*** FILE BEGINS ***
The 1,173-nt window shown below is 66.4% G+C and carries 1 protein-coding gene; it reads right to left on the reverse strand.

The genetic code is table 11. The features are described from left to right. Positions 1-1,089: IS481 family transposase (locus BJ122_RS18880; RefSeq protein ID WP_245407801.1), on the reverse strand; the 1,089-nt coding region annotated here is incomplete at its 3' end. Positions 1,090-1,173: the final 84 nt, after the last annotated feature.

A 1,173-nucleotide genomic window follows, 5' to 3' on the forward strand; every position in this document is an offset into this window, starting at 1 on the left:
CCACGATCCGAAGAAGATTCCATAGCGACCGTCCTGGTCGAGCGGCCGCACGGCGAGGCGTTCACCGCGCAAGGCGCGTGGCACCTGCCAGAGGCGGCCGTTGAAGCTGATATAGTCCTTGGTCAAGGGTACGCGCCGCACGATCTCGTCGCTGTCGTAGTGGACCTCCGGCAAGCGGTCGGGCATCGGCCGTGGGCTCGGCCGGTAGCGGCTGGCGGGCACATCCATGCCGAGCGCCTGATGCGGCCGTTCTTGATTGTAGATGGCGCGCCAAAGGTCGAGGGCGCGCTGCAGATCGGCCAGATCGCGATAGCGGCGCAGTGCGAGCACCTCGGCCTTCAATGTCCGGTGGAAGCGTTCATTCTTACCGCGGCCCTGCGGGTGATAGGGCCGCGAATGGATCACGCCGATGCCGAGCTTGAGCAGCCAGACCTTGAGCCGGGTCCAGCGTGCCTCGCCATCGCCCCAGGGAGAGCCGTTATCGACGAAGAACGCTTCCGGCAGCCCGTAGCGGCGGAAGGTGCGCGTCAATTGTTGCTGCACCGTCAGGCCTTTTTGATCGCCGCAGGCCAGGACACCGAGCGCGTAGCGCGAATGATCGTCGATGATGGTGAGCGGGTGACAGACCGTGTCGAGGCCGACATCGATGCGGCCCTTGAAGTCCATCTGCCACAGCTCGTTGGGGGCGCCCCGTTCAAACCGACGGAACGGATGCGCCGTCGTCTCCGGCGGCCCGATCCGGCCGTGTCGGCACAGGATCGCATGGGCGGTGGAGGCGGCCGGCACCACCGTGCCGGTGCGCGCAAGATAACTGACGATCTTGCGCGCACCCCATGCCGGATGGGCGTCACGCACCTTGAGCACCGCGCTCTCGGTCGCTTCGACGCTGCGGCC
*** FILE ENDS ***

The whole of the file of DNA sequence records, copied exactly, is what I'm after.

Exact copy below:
The 1,173-nt window shown below is 66.4% G+C and carries 1 protein-coding gene; it reads right to left on the reverse strand.

The genetic code is table 11. The features are described from left to right. Positions 1-1,089: IS481 family transposase (locus BJ122_RS18880; RefSeq protein ID WP_245407801.1), on the reverse strand; the 1,089-nt coding region annotated here is incomplete at its 3' end. Positions 1,090-1,173: the final 84 nt, after the last annotated feature.

A 1,173-nucleotide genomic window follows, 5' to 3' on the forward strand; every position in this document is an offset into this window, starting at 1 on the left:
CCACGATCCGAAGAAGATTCCATAGCGACCGTCCTGGTCGAGCGGCCGCACGGCGAGGCGTTCACCGCGCAAGGCGCGTGGCACCTGCCAGAGGCGGCCGTTGAAGCTGATATAGTCCTTGGTCAAGGGTACGCGCCGCACGATCTCGTCGCTGTCGTAGTGGACCTCCGGCAAGCGGTCGGGCATCGGCCGTGGGCTCGGCCGGTAGCGGCTGGCGGGCACATCCATGCCGAGCGCCTGATGCGGCCGTTCTTGATTGTAGATGGCGCGCCAAAGGTCGAGGGCGCGCTGCAGATCGGCCAGATCGCGATAGCGGCGCAGTGCGAGCACCTCGGCCTTCAATGTCCGGTGGAAGCGTTCATTCTTACCGCGGCCCTGCGGGTGATAGGGCCGCGAATGGATCACGCCGATGCCGAGCTTGAGCAGCCAGACCTTGAGCCGGGTCCAGCGTGCCTCGCCATCGCCCCAGGGAGAGCCGTTATCGACGAAGAACGCTTCCGGCAGCCCGTAGCGGCGGAAGGTGCGCGTCAATTGTTGCTGCACCGTCAGGCCTTTTTGATCGCCGCAGGCCAGGACACCGAGCGCGTAGCGCGAATGATCGTCGATGATGGTGAGCGGGTGACAGACCGTGTCGAGGCCGACATCGATGCGGCCCTTGAAGTCCATCTGCCACAGCTCGTTGGGGGCGCCCCGTTCAAACCGACGGAACGGATGCGCCGTCGTCTCCGGCGGCCCGATCCGGCCGTGTCGGCACAGGATCGCATGGGCGGTGGAGGCGGCCGGCACCACCGTGCCGGTGCGCGCAAGATAACTGACGATCTTGCGCGCACCCCATGCCGGATGGGCGTCACGCACCTTGAGCACCGCGCTCTCGGTCGCTTCGACGCTGCGGCC